First aid tip: How to prevent poisoning

Poisons are substances that if inhaled, ingested, absorbed or injected, harm the human body. You can read more about poisons in our blog post on the correct first aid treatment for poisoningCleaning Supplies 007

Some types of poisons may act immediately on the body, others may act more slowly. Some poisons, such as cyanide, are so toxic they only require a tiny amount to be harmful, while others, such as garden sprays, are cumulative and require exposure over a long period to achieve the same level of toxicity. Some may be carcinogenic, and cause fatal cancers some years after exposure. Whatever the poison, remember that prevention is much better than cure

How to prevent poisoning

  • Store medicines, chemicals and household products safely out of reach and out of sight of children, up high (at least 1.5m) in a locked or child resistant cupboard.
  • Do not take other people’s medicines.
  • Keep household chemicals separately in a secure place
  • Use medicines and chemicals safely. Be sure that all products are properly labelled and in their original containers.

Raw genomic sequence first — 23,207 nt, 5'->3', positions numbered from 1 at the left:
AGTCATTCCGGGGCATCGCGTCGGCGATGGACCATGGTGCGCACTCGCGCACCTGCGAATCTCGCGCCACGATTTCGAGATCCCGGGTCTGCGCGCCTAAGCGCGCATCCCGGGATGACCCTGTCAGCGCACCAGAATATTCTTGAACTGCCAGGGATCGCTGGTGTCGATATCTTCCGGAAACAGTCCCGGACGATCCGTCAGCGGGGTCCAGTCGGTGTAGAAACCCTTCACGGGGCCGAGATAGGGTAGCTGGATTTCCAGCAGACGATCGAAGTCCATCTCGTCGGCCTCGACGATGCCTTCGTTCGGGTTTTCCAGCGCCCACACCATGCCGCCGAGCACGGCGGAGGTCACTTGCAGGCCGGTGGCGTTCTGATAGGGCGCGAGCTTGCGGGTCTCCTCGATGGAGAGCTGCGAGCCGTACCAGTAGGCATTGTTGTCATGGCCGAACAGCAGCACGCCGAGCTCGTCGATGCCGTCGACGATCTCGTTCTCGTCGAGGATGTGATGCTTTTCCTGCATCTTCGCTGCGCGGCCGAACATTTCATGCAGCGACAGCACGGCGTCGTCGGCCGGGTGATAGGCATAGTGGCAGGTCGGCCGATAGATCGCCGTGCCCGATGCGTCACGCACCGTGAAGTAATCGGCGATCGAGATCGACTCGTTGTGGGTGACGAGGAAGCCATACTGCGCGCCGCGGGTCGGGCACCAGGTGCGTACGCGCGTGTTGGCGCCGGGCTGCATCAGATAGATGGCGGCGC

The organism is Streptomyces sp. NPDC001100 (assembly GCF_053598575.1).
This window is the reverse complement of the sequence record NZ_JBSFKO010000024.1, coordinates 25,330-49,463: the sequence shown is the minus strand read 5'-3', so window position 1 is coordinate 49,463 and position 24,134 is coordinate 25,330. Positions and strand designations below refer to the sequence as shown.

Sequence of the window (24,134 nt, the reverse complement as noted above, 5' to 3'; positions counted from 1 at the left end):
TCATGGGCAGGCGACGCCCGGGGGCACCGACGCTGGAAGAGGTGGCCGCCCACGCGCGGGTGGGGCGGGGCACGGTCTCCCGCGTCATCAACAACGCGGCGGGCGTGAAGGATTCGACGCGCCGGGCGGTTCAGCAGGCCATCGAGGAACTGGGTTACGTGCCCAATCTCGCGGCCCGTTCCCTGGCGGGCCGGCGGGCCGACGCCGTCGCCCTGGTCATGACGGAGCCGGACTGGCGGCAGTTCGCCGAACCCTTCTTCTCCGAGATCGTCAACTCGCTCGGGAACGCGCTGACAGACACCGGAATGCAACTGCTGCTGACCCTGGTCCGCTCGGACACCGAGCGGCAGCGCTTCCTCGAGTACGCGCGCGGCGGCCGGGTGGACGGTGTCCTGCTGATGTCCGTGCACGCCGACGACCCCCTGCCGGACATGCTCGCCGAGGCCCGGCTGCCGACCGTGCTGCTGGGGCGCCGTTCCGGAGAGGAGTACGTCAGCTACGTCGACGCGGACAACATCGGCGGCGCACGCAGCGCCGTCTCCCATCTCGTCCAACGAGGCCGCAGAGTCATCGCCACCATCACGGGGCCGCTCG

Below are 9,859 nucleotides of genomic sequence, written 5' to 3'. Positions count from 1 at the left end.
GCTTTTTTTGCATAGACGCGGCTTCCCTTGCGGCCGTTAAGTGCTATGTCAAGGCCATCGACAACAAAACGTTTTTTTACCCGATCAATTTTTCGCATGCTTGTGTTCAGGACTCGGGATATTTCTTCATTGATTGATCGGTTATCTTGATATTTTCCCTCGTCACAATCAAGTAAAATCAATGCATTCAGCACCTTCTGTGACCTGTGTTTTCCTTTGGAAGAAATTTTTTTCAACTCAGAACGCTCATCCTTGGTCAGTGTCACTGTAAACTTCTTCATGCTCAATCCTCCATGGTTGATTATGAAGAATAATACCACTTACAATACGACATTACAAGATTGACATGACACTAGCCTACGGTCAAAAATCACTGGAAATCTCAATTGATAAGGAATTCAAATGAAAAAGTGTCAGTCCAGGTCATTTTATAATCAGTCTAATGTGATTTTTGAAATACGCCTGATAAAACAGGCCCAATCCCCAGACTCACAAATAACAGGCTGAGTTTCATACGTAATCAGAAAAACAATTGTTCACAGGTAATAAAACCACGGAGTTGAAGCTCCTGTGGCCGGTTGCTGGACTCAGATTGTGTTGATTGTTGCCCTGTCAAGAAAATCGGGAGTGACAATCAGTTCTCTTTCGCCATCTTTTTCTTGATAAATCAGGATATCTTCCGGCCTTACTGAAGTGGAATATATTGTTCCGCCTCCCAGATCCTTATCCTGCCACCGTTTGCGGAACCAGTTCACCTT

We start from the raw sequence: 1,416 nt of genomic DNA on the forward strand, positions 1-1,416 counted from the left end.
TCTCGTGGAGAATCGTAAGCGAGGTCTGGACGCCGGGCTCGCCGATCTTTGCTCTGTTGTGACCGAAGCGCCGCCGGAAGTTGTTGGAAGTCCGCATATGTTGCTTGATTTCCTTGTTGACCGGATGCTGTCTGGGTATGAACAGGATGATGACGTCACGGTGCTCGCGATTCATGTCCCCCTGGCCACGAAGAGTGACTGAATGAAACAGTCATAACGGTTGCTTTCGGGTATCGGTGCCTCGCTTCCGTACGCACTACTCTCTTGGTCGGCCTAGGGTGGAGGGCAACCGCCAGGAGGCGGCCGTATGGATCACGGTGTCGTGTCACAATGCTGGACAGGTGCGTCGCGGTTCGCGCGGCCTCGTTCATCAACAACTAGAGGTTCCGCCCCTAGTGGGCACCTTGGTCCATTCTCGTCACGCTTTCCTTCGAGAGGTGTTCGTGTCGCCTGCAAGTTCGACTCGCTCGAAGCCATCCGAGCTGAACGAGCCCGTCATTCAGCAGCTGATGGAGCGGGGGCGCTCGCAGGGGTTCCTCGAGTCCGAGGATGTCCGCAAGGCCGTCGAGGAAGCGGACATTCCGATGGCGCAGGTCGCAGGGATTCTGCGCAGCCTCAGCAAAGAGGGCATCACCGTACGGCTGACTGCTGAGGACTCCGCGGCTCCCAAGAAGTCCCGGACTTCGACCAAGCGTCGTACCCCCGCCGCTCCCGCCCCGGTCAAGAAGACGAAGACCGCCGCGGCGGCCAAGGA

• Clean out your medicine cupboard periodically. Take out-of-date medicines to a pharmacy for disposal.
  • Refer to medicines by their correct names. They are not sweets or lollies.
  • Use personal protection equipment/clothing (PPE) when spraying or painting. Ensure there is adequate ventilation, with circulating air.
  • Keep everything in original containers never in cups or soft drink bottles.

If poisoning occurs, obtain a history, look for empty bottles, containers, and sometimes suicide notes. If possible, ascertain what poison or medicine has been taken, including how much and when.

The wide varieties of poisonous substances present with a similarly wide variety of signs and symptoms. The list below is not exhaustive, but casualties may present with all, or at least some of them.

Want to learn more about first aid? Have a go at our free online first aid courses

John Furst

JOHN FURST is an experienced emergency medical technician and qualified first aid and CPR instructor. John is passionate about first aid and believes everyone should have the skills and confidence to take action in an emergency situation.

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